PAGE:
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Cutbacks could harm deaf children's education in Hampshire

Cutbacks could harm deaf children's education in Hampshire

Published by Carol Musgrave at 6:00am 12th February 2019.

There is concern that proposed cutbacks in Hampshire to special education needs could impact negatively on deaf children in the county.

The National Deaf Children's Society says it is particularly worried about plans to reduce visits from specialists for children with mild or moderate hearing loss.

A consultation is underway into a proposal to change the county council's Specialist Teacher Advisory Service - which provides support for children who have hearing or visual impairments, physical disabilities or speech, language and communication needs.

The society says this would mean a reduction in suport visits for most deaf children, fewer trained staff and increased teacher case loads.

It says this will have a direct impact on the county's 1,162 deaf children, leaving them without "crucial support."

It goes on to say while visits for children with high levels of deafness would remain the same, it could mean delays in addressing issues with children's audiological equipment, such as hearing aids and radio aids.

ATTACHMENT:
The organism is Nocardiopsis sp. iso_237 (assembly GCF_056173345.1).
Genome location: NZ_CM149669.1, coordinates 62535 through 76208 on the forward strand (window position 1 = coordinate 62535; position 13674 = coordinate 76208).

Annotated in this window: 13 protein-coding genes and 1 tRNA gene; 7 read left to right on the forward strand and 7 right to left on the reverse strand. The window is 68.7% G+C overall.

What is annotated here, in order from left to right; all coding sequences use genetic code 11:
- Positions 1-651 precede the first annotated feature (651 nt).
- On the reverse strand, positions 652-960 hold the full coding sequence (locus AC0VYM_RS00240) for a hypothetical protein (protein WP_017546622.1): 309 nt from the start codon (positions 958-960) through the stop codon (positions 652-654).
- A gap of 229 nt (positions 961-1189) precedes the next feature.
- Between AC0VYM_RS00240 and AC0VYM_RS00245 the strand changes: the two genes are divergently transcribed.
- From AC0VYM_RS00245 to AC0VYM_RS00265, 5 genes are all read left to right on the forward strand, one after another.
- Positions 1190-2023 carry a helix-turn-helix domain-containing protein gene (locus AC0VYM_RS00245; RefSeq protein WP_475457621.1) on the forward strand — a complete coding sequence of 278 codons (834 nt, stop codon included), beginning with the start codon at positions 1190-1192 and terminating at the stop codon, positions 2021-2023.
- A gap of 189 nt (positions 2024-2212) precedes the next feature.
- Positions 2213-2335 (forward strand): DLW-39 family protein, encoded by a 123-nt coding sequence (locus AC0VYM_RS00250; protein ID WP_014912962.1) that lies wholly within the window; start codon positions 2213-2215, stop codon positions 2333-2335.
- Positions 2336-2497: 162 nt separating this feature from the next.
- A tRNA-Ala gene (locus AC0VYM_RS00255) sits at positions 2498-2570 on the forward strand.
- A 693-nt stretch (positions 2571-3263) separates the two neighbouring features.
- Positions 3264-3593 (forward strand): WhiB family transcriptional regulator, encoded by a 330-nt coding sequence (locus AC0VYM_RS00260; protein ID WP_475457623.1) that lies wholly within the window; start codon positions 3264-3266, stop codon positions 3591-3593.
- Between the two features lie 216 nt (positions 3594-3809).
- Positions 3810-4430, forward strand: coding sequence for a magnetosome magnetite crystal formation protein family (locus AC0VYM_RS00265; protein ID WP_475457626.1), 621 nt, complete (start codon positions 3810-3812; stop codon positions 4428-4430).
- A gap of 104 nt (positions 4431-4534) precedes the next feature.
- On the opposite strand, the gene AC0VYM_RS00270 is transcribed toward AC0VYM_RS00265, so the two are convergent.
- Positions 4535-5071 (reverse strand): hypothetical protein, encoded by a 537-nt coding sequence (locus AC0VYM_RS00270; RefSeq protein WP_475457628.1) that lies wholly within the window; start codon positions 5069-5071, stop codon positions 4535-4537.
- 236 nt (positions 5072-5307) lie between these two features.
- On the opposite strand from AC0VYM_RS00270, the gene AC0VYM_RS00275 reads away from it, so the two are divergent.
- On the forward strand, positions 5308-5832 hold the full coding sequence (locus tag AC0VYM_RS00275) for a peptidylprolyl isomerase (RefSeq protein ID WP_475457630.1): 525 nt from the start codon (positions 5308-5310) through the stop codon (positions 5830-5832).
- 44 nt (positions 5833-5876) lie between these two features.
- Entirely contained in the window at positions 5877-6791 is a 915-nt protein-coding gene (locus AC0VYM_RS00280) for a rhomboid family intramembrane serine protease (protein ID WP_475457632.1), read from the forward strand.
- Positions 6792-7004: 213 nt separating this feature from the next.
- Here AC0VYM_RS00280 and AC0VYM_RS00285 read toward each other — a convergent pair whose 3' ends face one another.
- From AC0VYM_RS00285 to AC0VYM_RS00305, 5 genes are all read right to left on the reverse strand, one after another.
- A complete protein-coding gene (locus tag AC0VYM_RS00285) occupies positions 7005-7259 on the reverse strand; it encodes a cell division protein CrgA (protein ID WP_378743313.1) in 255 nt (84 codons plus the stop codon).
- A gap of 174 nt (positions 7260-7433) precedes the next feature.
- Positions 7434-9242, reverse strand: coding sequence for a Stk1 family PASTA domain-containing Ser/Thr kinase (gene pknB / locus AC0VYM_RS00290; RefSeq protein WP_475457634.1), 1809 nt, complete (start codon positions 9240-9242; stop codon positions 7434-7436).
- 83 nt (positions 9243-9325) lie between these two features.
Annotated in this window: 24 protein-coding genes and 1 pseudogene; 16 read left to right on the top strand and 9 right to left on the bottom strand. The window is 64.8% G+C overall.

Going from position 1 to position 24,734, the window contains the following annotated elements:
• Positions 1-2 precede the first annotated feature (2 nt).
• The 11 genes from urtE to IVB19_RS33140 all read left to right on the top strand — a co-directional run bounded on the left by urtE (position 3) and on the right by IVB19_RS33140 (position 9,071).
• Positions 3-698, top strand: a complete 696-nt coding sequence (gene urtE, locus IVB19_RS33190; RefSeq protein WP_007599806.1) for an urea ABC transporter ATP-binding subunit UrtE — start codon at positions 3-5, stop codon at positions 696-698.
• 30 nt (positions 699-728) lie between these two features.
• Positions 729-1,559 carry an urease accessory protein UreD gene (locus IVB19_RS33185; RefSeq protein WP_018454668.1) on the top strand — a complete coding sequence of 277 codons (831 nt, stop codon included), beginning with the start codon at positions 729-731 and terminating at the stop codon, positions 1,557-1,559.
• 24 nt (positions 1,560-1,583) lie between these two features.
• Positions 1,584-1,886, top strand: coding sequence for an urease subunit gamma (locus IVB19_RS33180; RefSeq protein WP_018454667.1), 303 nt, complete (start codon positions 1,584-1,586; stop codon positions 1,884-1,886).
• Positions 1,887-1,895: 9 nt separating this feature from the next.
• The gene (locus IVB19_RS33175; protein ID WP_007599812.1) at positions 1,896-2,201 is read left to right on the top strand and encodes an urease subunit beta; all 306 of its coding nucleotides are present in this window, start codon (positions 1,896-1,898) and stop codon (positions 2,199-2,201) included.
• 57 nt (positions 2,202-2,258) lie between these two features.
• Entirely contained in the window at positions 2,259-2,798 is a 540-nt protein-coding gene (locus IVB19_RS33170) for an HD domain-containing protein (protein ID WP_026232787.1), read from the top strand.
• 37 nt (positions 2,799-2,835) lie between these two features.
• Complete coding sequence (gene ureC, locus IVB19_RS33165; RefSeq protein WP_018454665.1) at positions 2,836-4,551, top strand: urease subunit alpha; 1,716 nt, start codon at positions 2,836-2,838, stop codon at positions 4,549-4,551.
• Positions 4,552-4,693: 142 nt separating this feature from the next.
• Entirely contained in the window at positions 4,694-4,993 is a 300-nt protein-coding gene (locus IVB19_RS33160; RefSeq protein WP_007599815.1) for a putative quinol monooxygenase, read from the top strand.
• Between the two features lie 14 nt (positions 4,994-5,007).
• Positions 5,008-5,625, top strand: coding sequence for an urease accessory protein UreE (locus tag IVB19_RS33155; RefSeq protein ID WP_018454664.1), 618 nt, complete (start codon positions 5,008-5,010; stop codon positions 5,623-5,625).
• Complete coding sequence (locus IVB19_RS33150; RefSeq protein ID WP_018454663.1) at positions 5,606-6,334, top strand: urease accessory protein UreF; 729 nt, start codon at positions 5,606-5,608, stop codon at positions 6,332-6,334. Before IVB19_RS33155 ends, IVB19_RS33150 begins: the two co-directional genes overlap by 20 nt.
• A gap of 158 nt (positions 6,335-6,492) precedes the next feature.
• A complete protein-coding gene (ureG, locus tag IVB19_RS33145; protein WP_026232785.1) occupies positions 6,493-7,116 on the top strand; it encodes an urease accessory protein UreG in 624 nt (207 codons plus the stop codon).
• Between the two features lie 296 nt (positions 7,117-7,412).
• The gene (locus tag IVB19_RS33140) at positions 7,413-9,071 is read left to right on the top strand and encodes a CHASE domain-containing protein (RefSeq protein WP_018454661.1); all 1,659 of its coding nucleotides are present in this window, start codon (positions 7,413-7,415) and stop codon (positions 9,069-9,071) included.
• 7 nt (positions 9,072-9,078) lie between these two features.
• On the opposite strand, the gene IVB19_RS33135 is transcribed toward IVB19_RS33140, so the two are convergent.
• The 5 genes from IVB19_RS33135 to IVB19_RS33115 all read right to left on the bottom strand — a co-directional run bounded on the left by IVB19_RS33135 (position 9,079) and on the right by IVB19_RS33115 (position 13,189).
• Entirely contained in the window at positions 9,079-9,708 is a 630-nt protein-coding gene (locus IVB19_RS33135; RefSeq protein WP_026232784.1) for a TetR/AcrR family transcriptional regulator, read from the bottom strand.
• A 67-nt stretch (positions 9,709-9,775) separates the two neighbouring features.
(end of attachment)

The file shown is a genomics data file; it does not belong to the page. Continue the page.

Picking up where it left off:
It has called the proposals "completely unacceptable," warning that even mildly deaf children still fall behind at school and need expert support.

Eva Jolly, South East Regional Director at the National Deaf Children's Society, said:

"Deaf children already face enough barriers in the classroom, the playground and their everyday lives. These proposals now risk causing more stress and uncertainty for more than a thousand deaf children and their parents.

"These children rely on the support they receive, but it now risks being torn up in a matter of months. Their support could be cut, their technology could go unfixed and their grades could begin to suffer even more.

"Hampshire County Council must act now to quash these proposals and show families across the region that it will deliver for deaf children and their families. Every child deserves the same chance in life and deaf children are no exception."

Responding to the concerns, a spokersperson for Hampshire County Council said no decisions had yet been made, and that if the plans do go ahead, "appropriate support would continue to be provided for children who are deaf or whose hearing is impaired in any way.

"The consultation we are undertaking is part of a review of the Specialist Teacher Advisory Service. Our aim is to consider ways in which the Service could operate more effectively to deliver the support needed for all children and young people with special needs and disabilities.

"The challenge is to do so within the limited resources available to us - which is why the feedback from the consultation is so important to us."

 

 

 

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